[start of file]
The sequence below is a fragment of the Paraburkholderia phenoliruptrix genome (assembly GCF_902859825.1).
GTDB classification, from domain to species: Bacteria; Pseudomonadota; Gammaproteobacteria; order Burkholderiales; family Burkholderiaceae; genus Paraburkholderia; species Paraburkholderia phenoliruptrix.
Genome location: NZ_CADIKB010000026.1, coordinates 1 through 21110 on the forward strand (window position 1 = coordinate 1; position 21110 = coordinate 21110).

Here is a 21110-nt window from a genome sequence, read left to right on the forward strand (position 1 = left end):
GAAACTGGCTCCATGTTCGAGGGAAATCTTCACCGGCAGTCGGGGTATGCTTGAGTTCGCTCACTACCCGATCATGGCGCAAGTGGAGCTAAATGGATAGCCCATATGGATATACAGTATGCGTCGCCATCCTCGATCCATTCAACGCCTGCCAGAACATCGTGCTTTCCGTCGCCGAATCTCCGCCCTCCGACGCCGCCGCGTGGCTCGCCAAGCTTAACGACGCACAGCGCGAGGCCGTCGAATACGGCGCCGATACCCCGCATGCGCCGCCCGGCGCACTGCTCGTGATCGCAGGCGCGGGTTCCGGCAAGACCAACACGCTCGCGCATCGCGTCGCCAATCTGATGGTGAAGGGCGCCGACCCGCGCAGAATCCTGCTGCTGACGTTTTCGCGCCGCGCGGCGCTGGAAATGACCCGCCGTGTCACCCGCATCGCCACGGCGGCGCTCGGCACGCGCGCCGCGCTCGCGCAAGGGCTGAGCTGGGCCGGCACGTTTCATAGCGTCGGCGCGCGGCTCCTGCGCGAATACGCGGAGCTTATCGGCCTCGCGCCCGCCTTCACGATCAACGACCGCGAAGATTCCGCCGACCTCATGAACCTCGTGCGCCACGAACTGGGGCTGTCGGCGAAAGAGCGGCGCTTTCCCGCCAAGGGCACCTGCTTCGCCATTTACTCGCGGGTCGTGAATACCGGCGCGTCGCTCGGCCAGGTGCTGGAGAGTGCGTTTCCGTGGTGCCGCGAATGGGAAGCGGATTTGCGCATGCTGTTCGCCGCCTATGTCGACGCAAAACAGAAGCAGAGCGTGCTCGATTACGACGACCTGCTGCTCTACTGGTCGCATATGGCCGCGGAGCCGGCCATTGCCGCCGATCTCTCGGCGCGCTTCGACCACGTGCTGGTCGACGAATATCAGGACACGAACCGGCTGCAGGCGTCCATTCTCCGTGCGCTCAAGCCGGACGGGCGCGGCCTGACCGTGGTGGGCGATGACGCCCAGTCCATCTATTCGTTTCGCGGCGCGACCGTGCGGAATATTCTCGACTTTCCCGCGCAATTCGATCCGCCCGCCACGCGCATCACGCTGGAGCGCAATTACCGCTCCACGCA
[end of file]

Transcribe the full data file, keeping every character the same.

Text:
The sequence below is a fragment of the Paraburkholderia phenoliruptrix genome (assembly GCF_902859825.1).
GTDB classification, from domain to species: Bacteria; Pseudomonadota; Gammaproteobacteria; order Burkholderiales; family Burkholderiaceae; genus Paraburkholderia; species Paraburkholderia phenoliruptrix.
Genome location: NZ_CADIKB010000026.1, coordinates 1 through 21110 on the forward strand (window position 1 = coordinate 1; position 21110 = coordinate 21110).

Here is a 21110-nt window from a genome sequence, read left to right on the forward strand (position 1 = left end):
GAAACTGGCTCCATGTTCGAGGGAAATCTTCACCGGCAGTCGGGGTATGCTTGAGTTCGCTCACTACCCGATCATGGCGCAAGTGGAGCTAAATGGATAGCCCATATGGATATACAGTATGCGTCGCCATCCTCGATCCATTCAACGCCTGCCAGAACATCGTGCTTTCCGTCGCCGAATCTCCGCCCTCCGACGCCGCCGCGTGGCTCGCCAAGCTTAACGACGCACAGCGCGAGGCCGTCGAATACGGCGCCGATACCCCGCATGCGCCGCCCGGCGCACTGCTCGTGATCGCAGGCGCGGGTTCCGGCAAGACCAACACGCTCGCGCATCGCGTCGCCAATCTGATGGTGAAGGGCGCCGACCCGCGCAGAATCCTGCTGCTGACGTTTTCGCGCCGCGCGGCGCTGGAAATGACCCGCCGTGTCACCCGCATCGCCACGGCGGCGCTCGGCACGCGCGCCGCGCTCGCGCAAGGGCTGAGCTGGGCCGGCACGTTTCATAGCGTCGGCGCGCGGCTCCTGCGCGAATACGCGGAGCTTATCGGCCTCGCGCCCGCCTTCACGATCAACGACCGCGAAGATTCCGCCGACCTCATGAACCTCGTGCGCCACGAACTGGGGCTGTCGGCGAAAGAGCGGCGCTTTCCCGCCAAGGGCACCTGCTTCGCCATTTACTCGCGGGTCGTGAATACCGGCGCGTCGCTCGGCCAGGTGCTGGAGAGTGCGTTTCCGTGGTGCCGCGAATGGGAAGCGGATTTGCGCATGCTGTTCGCCGCCTATGTCGACGCAAAACAGAAGCAGAGCGTGCTCGATTACGACGACCTGCTGCTCTACTGGTCGCATATGGCCGCGGAGCCGGCCATTGCCGCCGATCTCTCGGCGCGCTTCGACCACGTGCTGGTCGACGAATATCAGGACACGAACCGGCTGCAGGCGTCCATTCTCCGTGCGCTCAAGCCGGACGGGCGCGGCCTGACCGTGGTGGGCGATGACGCCCAGTCCATCTATTCGTTTCGCGGCGCGACCGTGCGGAATATTCTCGACTTTCCCGCGCAATTCGATCCGCCCGCCACGCGCATCACGCTGGAGCGCAATTACCGCTCCACGCA